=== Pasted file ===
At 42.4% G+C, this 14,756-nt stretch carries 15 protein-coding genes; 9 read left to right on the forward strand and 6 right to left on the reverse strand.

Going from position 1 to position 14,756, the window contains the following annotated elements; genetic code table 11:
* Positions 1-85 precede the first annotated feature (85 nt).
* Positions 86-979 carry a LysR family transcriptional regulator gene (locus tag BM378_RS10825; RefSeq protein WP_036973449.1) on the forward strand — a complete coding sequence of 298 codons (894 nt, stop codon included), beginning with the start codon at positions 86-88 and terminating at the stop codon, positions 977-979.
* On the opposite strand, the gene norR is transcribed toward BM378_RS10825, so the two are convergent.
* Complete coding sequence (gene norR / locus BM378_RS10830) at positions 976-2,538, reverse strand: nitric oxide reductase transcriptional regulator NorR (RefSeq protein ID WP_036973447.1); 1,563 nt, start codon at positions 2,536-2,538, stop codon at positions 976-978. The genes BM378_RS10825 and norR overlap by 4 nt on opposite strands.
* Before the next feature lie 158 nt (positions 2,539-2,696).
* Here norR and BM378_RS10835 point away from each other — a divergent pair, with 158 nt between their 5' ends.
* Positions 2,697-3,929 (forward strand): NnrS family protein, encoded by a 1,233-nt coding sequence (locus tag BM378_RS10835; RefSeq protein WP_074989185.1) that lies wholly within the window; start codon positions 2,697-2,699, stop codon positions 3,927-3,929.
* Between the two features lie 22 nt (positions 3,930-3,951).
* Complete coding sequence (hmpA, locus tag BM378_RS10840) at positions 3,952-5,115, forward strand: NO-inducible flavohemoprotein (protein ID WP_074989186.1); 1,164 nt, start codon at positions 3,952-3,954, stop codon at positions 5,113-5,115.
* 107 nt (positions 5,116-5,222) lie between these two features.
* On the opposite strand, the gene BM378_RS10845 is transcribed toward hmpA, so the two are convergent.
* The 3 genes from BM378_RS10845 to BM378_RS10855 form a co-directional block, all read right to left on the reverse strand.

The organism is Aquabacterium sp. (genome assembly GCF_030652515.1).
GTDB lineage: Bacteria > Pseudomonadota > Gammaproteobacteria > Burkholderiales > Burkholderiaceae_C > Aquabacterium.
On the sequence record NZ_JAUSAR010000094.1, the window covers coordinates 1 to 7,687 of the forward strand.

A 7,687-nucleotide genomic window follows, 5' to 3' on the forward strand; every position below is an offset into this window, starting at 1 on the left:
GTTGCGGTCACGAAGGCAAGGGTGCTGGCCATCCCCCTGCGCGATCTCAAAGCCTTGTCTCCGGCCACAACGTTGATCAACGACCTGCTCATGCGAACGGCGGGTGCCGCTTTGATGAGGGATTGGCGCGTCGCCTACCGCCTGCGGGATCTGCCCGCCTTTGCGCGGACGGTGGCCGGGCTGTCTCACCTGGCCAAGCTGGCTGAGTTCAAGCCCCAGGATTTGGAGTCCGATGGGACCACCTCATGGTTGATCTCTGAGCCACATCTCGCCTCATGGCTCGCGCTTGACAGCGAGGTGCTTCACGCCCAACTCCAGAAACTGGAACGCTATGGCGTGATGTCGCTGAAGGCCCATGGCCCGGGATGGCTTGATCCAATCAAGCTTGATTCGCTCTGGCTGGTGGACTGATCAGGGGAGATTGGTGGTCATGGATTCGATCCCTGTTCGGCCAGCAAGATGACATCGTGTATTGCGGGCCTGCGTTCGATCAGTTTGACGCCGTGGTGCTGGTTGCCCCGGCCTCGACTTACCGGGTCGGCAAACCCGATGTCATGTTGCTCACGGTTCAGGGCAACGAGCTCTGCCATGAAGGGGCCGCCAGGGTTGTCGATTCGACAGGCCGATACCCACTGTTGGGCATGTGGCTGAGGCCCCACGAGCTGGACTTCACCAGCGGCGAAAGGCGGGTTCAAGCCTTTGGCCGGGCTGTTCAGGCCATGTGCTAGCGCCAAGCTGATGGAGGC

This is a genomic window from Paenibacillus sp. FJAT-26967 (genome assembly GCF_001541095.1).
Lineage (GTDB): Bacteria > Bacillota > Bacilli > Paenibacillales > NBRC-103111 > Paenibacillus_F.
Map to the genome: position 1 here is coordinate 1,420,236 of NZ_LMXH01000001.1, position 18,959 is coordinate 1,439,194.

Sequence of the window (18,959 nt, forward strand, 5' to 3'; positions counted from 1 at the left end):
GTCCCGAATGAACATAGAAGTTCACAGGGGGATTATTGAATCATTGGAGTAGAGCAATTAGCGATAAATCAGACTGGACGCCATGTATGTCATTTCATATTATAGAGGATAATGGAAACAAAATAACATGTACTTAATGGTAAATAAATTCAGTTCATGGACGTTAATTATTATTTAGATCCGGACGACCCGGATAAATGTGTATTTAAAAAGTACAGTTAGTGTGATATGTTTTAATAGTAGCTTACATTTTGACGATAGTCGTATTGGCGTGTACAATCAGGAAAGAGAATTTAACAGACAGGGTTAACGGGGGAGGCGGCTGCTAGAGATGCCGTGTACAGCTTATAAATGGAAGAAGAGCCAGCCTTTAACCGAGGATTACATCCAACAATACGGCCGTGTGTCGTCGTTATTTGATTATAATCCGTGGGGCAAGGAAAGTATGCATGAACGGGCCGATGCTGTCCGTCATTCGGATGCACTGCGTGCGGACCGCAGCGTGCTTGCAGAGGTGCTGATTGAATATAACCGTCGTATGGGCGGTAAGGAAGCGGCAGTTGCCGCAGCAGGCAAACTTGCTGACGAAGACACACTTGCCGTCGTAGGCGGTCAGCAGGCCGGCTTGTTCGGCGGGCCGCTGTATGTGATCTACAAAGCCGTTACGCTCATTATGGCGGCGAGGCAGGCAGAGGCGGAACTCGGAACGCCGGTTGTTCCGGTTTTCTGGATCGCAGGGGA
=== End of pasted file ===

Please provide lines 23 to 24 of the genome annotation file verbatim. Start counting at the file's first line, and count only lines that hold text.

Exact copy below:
Sequence of the window (18,959 nt, forward strand, 5' to 3'; positions counted from 1 at the left end):
GTCCCGAATGAACATAGAAGTTCACAGGGGGATTATTGAATCATTGGAGTAGAGCAATTAGCGATAAATCAGACTGGACGCCATGTATGTCATTTCATATTATAGAGGATAATGGAAACAAAATAACATGTACTTAATGGTAAATAAATTCAGTTCATGGACGTTAATTATTATTTAGATCCGGACGACCCGGATAAATGTGTATTTAAAAAGTACAGTTAGTGTGATATGTTTTAATAGTAGCTTACATTTTGACGATAGTCGTATTGGCGTGTACAATCAGGAAAGAGAATTTAACAGACAGGGTTAACGGGGGAGGCGGCTGCTAGAGATGCCGTGTACAGCTTATAAATGGAAGAAGAGCCAGCCTTTAACCGAGGATTACATCCAACAATACGGCCGTGTGTCGTCGTTATTTGATTATAATCCGTGGGGCAAGGAAAGTATGCATGAACGGGCCGATGCTGTCCGTCATTCGGATGCACTGCGTGCGGACCGCAGCGTGCTTGCAGAGGTGCTGATTGAATATAACCGTCGTATGGGCGGTAAGGAAGCGGCAGTTGCCGCAGCAGGCAAACTTGCTGACGAAGACACACTTGCCGTCGTAGGCGGTCAGCAGGCCGGCTTGTTCGGCGGGCCGCTGTATGTGATCTACAAAGCCGTTACGCTCATTATGGCGGCGAGGCAGGCAGAGGCGGAACTCGGAACGCCGGTTGTTCCGGTTTTCTGGATCGCAGGGGA